Jeff Legwold: Look at the Broncos' depth chart, and on paper -- yes, the dreaded "on paper" distinction -- they are better than they were when they finished 13-3 and played their way into Super Bowl XLVIII last season. After the crushing loss in the title game, they didn't go quietly into the offseason. They put together a solid draft class with two potential immediate contributors in cornerback Bradley Roby and wide receiver Cody Latimer. They were also one of the most aggressive teams in free agency, reeling in Ware, Talib, Ward and Sanders. If Ware and Talib, in particular stay healthy (Talib has never played 16 games in a season), Denver's defense will be vastly improved alongside a record-breaking offense that figures to again pile up points. The Broncos finished with five defensive starters on injured reserve last season, and many of the players who were starting on defense down the stretch will be backups this season. Their trek through the NFC West to go with road games against the Patriots, Jets and Bengals gives them a potentially brutal schedule. They could be better than they were last season and not have the record to show for it. That is why 12-4 would be a quality piece of work.
Adam Teicher: 12-4. It's a bit much to expect the Broncos to match their 13-3 record of last season. A schedule that includes two games against the Chiefs and Chargers and singles against all teams from the NFC West plus New England, Indianapolis and Cincinnati almost guarantees that Denver won't get to 13 wins. But a slightly diminished regular-season record doesn't mean the Broncos won't win the AFC or play in the Super Bowl again. From this vantage point, it's an upset if any team but the Broncos represents the AFC in the Super Bowl this season.
Paul Gutierrez: Sure, no one takes a Super Bowl beating like the Denver Broncos, whose five losses on Super Sunday are by a combined score of 206-58. But in the modern world of the rich getting richer, the defending AFC champs simply got better. Adding a trio of big-name free agents in Ware, Talib and Ward will only make the defense more sound. And the addition of Sanders, who will replace the departed Eric Decker, should help the Broncos' record-setting offense continue to hum along under the direction of Manning. The Broncos are primed for another division title with a 12-4 record, with tough games at Kansas City, at San Diego (the Chargers won in Denver last season), at New England (the Patriots won in OT last season) and at Seattle (remember that 43-8 pasting the Seahawks put on the Broncos in the Super Bowl?).
What will the Chiefs' record be and why?
Legwold: There is an air about this team; the Chiefs seem comfortable with where the roster was at the end of the 2013 season going into 2014. They were not all that active in free agency, though they took some swings at a wide receiver or two, including Emmanuel Sanders. If they are the team that went 9-0 before the bye last season, then standing pat is just fine, but if they are the group that went 2-5 down the stretch, then they are not catching the Broncos. They have shuffled the offensive line and seem likely to lean on running back Jamaal Charles again on offense, but they lack pop on the outside, especially if receiver A.J. Jenkins can't lift his game. The defense is solid in the front seven, but in a division with quarterbacks like Peyton Manning and Philip Rivers, cornerback Brandon Flowers' release might be the move that eventually stings the most, especially if young cornerback Marcus Cooper, a player Manning targeted repeatedly last season, is not up to the challenge. It all has the look of a step back from last season's 11-5 to 9-7 with the NFC West on everybody's schedule in the division.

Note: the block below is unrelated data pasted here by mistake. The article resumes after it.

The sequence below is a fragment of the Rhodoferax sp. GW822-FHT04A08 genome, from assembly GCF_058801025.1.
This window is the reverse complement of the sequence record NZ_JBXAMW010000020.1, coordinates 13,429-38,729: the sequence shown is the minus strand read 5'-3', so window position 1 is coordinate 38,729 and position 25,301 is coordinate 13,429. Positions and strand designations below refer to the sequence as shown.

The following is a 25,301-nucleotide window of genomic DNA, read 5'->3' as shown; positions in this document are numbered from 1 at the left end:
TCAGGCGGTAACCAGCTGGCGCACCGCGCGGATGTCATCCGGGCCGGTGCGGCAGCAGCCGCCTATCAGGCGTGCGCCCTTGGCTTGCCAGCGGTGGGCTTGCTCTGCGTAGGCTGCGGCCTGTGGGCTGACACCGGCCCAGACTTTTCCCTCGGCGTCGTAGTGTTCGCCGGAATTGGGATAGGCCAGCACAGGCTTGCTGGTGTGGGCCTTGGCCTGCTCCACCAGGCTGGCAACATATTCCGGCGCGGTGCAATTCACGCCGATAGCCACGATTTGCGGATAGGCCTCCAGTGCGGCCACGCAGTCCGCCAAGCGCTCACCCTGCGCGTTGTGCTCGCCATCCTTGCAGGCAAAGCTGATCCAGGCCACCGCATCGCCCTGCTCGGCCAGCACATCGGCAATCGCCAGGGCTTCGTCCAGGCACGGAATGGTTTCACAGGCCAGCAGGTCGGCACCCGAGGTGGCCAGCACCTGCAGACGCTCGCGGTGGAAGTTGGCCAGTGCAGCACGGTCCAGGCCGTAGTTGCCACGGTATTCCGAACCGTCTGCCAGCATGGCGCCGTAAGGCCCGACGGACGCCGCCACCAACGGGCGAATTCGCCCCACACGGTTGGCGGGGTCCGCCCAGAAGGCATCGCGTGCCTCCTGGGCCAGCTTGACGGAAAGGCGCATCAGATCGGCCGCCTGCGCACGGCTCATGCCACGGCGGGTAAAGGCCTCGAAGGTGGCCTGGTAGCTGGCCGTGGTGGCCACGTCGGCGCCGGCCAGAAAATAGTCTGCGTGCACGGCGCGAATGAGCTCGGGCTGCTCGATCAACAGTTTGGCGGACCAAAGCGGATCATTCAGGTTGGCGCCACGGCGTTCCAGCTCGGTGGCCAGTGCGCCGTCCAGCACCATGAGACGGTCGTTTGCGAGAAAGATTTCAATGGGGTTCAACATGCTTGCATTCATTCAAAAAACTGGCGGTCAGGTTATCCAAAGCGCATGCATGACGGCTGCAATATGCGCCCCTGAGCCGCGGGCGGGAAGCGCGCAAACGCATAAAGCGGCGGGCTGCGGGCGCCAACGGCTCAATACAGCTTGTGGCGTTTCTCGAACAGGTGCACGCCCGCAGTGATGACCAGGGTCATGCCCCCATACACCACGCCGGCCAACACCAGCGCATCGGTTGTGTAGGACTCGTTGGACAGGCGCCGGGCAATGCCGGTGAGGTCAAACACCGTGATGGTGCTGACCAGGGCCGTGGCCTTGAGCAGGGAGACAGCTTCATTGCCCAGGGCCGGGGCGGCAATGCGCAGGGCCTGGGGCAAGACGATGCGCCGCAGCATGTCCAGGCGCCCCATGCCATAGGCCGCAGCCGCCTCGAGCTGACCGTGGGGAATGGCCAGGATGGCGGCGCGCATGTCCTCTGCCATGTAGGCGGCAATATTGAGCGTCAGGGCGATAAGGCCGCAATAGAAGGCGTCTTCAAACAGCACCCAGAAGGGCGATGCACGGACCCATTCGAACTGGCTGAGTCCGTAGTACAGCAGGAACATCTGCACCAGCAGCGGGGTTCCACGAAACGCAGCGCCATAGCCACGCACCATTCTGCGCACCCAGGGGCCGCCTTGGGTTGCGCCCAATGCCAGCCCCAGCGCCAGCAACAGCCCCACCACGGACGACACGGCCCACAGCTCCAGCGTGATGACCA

Teicher: 8-8. Kansas City faltered down the stretch last season, winning two of its final eight games. The Chiefs then watched several significant regulars leave through free agency. The Chiefs have holes at wide receiver and in the defensive backfield that they failed to adequately address. That doesn't mean they won't be playoff contenders. Despite the lousy record, the Chiefs quietly finished last season as one of the NFL's better offensive teams. They might be able to score enough points to overcome a shaky defense that couldn't hold a 28-point lead in last season's playoff loss against Indianapolis.
Gutierrez: Are the Kansas City Chiefs the team that made history by becoming the first in NFL modern annals to follow up a two-victory season by winning its first nine games the following season, or are they the club that lost six of its last eight, including a heartbreaking 45-44 wild-card loss to the Indianapolis Colts? Momentum being what it is, and with the Chiefs having a so-so draft coupled with departures of the likes of Albert, defensive end Tyson Jackson and receiver/returner Dexter McCluster, plus a tough schedule, they seem to be on the way back down. As in a 7-9 record. Tough stretches that include games at Denver, against New England, at San Francisco and at San Diego early, and against Seattle, at Oakland, against Denver, at Arizona and at Pittsburgh late will truly tell the Chiefs' tale, even as Charles continues his ascent as one of the game's best all-around backs.
@adamteicher 9-7 would be a great accomplishment. Schedule is nails, but if OL gels and backend D is in place, it's doable. O will score— Lou Montagna (@LouMontagna) July 21, 2014